For Karl Smith and his friends, the scout trip to Oxwich Bay in Wales should have been a great boyhood adventure. But it was a trip from which Karl never returned. While the scoutmaster was away, a group of boys snuck down to the sea, leaving their piles of clothes behind in camp. When they got back to their tents, one pile remained untouched. Karl had apparently swum out, and not emerged.
Although Karl’s death by drowning at the age of 12 was premature, it also initiated a longstanding 70-year mystery. For decades, an unknown visitor has been leaving gifts on Karl’s grave in the Cotswold village of Prestbury in which he was born and buried. These not only included the usual flowers, but also symbolic objects like sheaves of corn and feathers. Karl’s surviving family and local residents had no idea who was depositing the items.
DOWN the deep sea, full fourscore fathoms down,
An iron vault hath clutched five hundred men!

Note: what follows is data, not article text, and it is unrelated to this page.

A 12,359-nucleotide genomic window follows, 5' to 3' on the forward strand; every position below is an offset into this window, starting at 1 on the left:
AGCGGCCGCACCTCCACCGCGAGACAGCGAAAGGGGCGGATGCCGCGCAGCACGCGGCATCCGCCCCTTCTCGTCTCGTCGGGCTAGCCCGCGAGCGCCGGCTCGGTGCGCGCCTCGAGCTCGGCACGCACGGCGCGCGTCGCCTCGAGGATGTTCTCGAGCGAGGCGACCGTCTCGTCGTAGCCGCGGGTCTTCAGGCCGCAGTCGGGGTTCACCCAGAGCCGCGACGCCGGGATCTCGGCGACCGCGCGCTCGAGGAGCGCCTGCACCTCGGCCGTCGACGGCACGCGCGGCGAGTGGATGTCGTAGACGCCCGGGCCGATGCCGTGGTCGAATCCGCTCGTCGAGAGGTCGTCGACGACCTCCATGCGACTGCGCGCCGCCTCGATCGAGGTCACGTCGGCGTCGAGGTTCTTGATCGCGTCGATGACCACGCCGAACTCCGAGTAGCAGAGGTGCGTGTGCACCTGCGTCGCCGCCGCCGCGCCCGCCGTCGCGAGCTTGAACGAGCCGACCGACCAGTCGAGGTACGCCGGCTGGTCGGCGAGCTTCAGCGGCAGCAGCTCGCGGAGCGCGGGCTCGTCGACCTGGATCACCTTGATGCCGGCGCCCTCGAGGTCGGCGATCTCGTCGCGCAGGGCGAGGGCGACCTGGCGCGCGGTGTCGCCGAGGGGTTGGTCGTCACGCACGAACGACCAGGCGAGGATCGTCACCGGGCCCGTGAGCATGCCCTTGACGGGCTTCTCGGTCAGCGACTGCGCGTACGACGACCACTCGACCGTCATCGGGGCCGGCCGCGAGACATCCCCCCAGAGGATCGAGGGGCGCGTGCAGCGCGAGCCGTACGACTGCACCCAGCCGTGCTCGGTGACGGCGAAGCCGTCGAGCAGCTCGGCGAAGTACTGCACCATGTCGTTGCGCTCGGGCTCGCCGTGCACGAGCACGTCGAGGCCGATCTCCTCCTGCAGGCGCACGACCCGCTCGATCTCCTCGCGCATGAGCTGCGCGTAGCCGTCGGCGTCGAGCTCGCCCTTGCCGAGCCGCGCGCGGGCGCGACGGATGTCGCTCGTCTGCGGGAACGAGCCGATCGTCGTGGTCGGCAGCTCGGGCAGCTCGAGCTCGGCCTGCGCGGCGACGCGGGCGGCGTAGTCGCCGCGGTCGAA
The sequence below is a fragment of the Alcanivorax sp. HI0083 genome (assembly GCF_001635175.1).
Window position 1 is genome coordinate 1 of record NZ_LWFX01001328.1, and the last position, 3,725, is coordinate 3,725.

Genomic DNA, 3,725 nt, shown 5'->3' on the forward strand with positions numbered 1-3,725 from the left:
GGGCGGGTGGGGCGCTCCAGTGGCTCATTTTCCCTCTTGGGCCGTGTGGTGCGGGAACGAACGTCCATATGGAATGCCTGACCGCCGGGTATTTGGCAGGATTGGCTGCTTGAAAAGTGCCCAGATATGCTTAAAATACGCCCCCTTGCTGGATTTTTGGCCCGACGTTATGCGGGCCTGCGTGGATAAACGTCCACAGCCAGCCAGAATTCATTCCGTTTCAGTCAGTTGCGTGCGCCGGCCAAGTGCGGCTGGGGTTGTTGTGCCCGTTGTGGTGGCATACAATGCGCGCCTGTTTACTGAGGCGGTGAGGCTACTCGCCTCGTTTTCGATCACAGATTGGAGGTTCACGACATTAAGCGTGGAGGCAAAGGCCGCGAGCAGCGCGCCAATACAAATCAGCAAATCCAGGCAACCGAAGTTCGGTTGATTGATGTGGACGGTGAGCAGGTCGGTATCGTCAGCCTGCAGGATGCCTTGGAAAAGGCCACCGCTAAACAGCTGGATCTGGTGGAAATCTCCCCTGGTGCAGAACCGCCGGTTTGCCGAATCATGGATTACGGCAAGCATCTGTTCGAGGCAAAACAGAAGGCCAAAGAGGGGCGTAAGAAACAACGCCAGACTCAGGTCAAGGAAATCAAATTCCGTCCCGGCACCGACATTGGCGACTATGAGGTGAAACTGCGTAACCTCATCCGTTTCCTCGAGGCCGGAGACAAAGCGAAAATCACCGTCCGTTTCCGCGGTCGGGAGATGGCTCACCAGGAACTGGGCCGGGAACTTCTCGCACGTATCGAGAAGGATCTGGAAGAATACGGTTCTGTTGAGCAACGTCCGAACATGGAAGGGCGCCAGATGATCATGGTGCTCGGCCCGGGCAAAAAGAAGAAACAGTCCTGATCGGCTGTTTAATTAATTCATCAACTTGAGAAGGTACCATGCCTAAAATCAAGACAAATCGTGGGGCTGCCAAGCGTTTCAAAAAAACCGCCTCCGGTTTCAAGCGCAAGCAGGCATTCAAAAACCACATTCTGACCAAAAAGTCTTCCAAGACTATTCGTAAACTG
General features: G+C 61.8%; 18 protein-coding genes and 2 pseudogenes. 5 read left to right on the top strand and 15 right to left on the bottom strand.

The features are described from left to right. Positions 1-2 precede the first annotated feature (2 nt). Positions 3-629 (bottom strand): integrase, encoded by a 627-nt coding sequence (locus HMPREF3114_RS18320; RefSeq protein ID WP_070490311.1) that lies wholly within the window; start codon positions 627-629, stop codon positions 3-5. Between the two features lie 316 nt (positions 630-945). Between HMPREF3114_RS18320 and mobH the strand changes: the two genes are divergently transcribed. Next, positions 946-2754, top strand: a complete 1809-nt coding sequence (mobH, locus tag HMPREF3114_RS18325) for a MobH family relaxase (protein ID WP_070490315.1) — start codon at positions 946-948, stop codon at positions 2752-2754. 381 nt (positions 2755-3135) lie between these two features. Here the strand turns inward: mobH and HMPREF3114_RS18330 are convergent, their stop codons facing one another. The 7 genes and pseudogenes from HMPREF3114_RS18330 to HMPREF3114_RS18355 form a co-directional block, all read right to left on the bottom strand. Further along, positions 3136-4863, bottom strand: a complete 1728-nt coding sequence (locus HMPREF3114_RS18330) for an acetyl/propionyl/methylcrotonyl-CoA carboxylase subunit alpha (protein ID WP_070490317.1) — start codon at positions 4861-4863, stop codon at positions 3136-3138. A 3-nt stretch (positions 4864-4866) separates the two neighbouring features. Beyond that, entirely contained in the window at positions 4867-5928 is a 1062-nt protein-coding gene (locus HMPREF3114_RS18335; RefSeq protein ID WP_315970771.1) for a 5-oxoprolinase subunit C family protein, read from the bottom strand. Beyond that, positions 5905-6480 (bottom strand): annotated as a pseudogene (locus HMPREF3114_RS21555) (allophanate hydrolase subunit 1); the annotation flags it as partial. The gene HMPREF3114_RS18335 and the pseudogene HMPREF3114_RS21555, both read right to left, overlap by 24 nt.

They died not, like the nations, one by one:
A thrill! a bounding pulse! a shout! and then
Five hundred hearts stood still, at once, nor beat
– ‘The Fatal Ship’, by Robert Stephen Hawker
But one clue was that the visitor was evidently well-versed in literature; he or she left behind poems by both popular and less well known authors, sometimes with a significant line or word changed to personalise the work. When a BBC journalist Camila Ruz sought to solve the mystery once and for all, she turned to Professor Stephen Regan, an expert in poetry, elegy and mourning. Reading between the lines of the verse, Professor Regan filled a key piece of the puzzle when he noticed a poem by the priest and writer, Robert Stephen Hawker.
To find out what happened next, and how this led to the (almost) complete solution and a heartwarming meeting, watch The Stranger at My Brother’s Grave on iPlayer until 30th November.